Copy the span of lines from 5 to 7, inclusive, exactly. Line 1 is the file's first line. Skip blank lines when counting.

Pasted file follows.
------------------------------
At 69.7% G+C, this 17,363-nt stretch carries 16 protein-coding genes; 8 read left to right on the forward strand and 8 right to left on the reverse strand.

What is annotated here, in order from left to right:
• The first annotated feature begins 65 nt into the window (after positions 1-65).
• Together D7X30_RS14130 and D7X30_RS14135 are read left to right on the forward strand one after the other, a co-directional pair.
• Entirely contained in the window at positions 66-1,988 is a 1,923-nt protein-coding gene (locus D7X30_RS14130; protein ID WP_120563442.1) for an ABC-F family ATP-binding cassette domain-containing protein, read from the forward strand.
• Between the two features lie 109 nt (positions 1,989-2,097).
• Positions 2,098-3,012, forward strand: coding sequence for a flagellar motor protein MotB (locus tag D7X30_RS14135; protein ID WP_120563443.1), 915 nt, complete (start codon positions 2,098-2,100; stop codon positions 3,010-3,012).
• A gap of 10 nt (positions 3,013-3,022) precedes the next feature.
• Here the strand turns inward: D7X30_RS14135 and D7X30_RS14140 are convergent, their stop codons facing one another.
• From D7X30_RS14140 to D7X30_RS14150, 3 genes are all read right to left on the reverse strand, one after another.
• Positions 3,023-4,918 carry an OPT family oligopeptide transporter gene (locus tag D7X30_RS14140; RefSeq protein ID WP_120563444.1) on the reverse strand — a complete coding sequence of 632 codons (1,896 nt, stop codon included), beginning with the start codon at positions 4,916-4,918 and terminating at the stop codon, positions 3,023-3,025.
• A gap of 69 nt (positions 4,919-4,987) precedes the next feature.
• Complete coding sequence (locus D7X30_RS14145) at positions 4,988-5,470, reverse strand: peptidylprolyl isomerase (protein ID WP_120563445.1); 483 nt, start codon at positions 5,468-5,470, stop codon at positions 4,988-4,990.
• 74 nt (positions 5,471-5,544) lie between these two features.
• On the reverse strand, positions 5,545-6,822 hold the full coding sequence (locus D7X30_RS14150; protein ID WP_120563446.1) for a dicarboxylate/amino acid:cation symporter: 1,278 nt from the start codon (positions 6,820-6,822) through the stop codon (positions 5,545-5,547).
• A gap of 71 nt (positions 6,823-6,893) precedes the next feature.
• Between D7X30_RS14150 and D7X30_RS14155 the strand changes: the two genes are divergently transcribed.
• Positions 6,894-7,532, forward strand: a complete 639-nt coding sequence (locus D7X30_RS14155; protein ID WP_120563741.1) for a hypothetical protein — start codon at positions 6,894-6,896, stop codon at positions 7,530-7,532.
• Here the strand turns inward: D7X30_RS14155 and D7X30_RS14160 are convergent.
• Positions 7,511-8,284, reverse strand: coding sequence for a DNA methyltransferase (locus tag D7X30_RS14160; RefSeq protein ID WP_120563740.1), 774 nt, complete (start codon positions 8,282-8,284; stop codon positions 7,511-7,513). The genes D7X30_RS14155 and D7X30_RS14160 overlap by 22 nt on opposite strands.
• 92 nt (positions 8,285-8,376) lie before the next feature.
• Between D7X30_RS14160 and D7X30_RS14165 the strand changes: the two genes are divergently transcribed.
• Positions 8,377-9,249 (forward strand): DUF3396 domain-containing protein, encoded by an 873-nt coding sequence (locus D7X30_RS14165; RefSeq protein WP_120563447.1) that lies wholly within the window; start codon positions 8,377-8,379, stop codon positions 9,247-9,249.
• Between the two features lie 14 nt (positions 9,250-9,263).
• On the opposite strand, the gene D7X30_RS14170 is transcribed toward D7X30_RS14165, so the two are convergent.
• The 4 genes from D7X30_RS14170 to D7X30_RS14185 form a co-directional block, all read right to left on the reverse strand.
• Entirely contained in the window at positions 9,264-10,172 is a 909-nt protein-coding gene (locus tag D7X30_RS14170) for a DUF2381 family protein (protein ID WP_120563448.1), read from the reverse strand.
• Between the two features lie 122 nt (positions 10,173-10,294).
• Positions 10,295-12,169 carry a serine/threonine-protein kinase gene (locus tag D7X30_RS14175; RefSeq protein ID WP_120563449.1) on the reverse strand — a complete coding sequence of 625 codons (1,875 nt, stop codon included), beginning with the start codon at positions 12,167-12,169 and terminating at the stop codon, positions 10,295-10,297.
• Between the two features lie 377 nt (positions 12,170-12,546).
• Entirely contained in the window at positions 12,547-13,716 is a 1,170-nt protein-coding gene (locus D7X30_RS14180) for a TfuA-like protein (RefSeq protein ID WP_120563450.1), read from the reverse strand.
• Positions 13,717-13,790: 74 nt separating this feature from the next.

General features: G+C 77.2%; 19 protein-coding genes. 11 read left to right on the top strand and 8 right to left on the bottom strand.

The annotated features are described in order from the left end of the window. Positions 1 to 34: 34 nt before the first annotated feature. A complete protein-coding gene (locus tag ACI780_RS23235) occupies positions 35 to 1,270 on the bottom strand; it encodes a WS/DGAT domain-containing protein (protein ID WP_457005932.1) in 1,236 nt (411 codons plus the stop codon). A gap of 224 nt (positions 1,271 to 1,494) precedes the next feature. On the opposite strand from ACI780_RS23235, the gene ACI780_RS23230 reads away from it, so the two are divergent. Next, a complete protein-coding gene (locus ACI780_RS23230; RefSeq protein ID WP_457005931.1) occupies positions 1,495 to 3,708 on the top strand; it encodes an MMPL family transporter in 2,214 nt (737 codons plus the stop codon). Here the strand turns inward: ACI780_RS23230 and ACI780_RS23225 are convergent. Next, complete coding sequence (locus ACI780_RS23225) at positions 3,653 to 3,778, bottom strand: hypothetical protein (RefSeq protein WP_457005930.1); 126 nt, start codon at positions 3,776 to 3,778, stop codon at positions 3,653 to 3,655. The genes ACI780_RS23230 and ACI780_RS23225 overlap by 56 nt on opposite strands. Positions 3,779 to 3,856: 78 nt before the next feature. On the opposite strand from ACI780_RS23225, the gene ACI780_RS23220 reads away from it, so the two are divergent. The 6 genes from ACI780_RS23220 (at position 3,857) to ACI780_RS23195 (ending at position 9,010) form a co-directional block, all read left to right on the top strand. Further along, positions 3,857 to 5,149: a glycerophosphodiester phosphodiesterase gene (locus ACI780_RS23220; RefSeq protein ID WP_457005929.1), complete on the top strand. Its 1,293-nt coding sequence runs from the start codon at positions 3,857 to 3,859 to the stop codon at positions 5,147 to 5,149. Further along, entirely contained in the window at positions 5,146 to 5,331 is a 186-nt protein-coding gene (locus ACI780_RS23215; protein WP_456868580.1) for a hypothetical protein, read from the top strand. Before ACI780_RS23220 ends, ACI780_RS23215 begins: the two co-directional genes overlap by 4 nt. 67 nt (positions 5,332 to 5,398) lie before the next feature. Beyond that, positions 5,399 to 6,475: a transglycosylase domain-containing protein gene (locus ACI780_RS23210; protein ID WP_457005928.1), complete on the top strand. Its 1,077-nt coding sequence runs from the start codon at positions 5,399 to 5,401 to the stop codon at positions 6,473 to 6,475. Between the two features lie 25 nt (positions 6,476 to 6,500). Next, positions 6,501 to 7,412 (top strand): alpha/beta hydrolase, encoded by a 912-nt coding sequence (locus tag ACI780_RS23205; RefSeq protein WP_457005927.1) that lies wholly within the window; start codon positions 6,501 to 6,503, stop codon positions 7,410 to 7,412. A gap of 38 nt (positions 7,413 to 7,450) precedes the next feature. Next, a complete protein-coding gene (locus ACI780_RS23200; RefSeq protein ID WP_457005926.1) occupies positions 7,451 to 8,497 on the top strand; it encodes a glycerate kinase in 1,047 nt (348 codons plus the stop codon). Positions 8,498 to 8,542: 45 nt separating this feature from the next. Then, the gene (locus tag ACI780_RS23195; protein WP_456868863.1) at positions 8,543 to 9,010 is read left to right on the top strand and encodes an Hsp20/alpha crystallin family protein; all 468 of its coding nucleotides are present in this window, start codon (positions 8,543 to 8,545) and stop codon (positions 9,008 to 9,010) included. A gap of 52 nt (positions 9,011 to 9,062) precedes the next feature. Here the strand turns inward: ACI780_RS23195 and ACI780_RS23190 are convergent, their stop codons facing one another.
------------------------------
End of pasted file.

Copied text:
• Entirely contained in the window at positions 66-1,988 is a 1,923-nt protein-coding gene (locus D7X30_RS14130; protein ID WP_120563442.1) for an ABC-F family ATP-binding cassette domain-containing protein, read from the forward strand.
• Between the two features lie 109 nt (positions 1,989-2,097).
• Positions 2,098-3,012, forward strand: coding sequence for a flagellar motor protein MotB (locus tag D7X30_RS14135; protein ID WP_120563443.1), 915 nt, complete (start codon positions 2,098-2,100; stop codon positions 3,010-3,012).